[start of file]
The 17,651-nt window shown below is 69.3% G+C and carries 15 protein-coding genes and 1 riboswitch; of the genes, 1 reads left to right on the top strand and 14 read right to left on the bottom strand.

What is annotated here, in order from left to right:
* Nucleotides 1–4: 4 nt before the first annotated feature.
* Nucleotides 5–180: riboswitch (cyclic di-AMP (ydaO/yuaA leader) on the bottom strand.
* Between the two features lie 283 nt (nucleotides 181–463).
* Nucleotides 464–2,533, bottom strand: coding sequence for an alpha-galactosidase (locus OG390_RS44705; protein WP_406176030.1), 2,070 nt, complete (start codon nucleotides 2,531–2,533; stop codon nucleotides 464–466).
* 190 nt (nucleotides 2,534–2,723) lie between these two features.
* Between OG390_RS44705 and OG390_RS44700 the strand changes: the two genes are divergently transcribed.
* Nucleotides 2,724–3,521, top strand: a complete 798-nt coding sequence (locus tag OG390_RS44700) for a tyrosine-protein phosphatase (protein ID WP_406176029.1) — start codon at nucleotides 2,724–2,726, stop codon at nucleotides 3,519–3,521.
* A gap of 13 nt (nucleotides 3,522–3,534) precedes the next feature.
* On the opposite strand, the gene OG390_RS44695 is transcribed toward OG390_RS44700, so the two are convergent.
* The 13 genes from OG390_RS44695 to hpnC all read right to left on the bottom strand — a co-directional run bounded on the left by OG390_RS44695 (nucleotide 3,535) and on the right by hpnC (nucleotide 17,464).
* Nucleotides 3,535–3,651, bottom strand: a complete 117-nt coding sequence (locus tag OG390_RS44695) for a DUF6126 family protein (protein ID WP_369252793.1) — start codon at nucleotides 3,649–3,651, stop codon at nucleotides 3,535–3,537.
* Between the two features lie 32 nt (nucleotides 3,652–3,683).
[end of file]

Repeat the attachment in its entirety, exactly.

The 17,651-nt window shown below is 69.3% G+C and carries 15 protein-coding genes and 1 riboswitch; of the genes, 1 reads left to right on the top strand and 14 read right to left on the bottom strand.

What is annotated here, in order from left to right:
* Nucleotides 1–4: 4 nt before the first annotated feature.
* Nucleotides 5–180: riboswitch (cyclic di-AMP (ydaO/yuaA leader) on the bottom strand.
* Between the two features lie 283 nt (nucleotides 181–463).
* Nucleotides 464–2,533, bottom strand: coding sequence for an alpha-galactosidase (locus OG390_RS44705; protein WP_406176030.1), 2,070 nt, complete (start codon nucleotides 2,531–2,533; stop codon nucleotides 464–466).
* 190 nt (nucleotides 2,534–2,723) lie between these two features.
* Between OG390_RS44705 and OG390_RS44700 the strand changes: the two genes are divergently transcribed.
* Nucleotides 2,724–3,521, top strand: a complete 798-nt coding sequence (locus tag OG390_RS44700) for a tyrosine-protein phosphatase (protein ID WP_406176029.1) — start codon at nucleotides 2,724–2,726, stop codon at nucleotides 3,519–3,521.
* A gap of 13 nt (nucleotides 3,522–3,534) precedes the next feature.
* On the opposite strand, the gene OG390_RS44695 is transcribed toward OG390_RS44700, so the two are convergent.
* The 13 genes from OG390_RS44695 to hpnC all read right to left on the bottom strand — a co-directional run bounded on the left by OG390_RS44695 (nucleotide 3,535) and on the right by hpnC (nucleotide 17,464).
* Nucleotides 3,535–3,651, bottom strand: a complete 117-nt coding sequence (locus tag OG390_RS44695) for a DUF6126 family protein (protein ID WP_369252793.1) — start codon at nucleotides 3,649–3,651, stop codon at nucleotides 3,535–3,537.
* Between the two features lie 32 nt (nucleotides 3,652–3,683).